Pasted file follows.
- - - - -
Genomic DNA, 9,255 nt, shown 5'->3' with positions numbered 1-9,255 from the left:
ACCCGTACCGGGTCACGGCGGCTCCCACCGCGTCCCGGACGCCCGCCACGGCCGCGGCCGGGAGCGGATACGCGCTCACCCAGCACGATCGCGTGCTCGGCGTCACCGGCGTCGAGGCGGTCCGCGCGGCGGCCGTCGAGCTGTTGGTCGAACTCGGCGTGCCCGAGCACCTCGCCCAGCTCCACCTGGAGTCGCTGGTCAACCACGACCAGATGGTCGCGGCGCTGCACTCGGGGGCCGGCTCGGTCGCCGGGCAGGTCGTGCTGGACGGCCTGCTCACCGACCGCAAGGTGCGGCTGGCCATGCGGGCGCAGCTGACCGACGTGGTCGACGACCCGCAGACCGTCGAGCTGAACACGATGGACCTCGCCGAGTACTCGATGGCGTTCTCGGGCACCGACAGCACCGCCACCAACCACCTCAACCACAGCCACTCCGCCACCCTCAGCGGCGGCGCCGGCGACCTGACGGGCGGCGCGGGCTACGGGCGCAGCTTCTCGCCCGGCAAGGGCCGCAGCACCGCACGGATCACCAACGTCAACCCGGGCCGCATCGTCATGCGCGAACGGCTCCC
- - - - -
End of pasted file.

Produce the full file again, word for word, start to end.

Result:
Genomic DNA, 9,255 nt, shown 5'->3' with positions numbered 1-9,255 from the left:
ACCCGTACCGGGTCACGGCGGCTCCCACCGCGTCCCGGACGCCCGCCACGGCCGCGGCCGGGAGCGGATACGCGCTCACCCAGCACGATCGCGTGCTCGGCGTCACCGGCGTCGAGGCGGTCCGCGCGGCGGCCGTCGAGCTGTTGGTCGAACTCGGCGTGCCCGAGCACCTCGCCCAGCTCCACCTGGAGTCGCTGGTCAACCACGACCAGATGGTCGCGGCGCTGCACTCGGGGGCCGGCTCGGTCGCCGGGCAGGTCGTGCTGGACGGCCTGCTCACCGACCGCAAGGTGCGGCTGGCCATGCGGGCGCAGCTGACCGACGTGGTCGACGACCCGCAGACCGTCGAGCTGAACACGATGGACCTCGCCGAGTACTCGATGGCGTTCTCGGGCACCGACAGCACCGCCACCAACCACCTCAACCACAGCCACTCCGCCACCCTCAGCGGCGGCGCCGGCGACCTGACGGGCGGCGCGGGCTACGGGCGCAGCTTCTCGCCCGGCAAGGGCCGCAGCACCGCACGGATCACCAACGTCAACCCGGGCCGCATCGTCATGCGCGAACGGCTCCC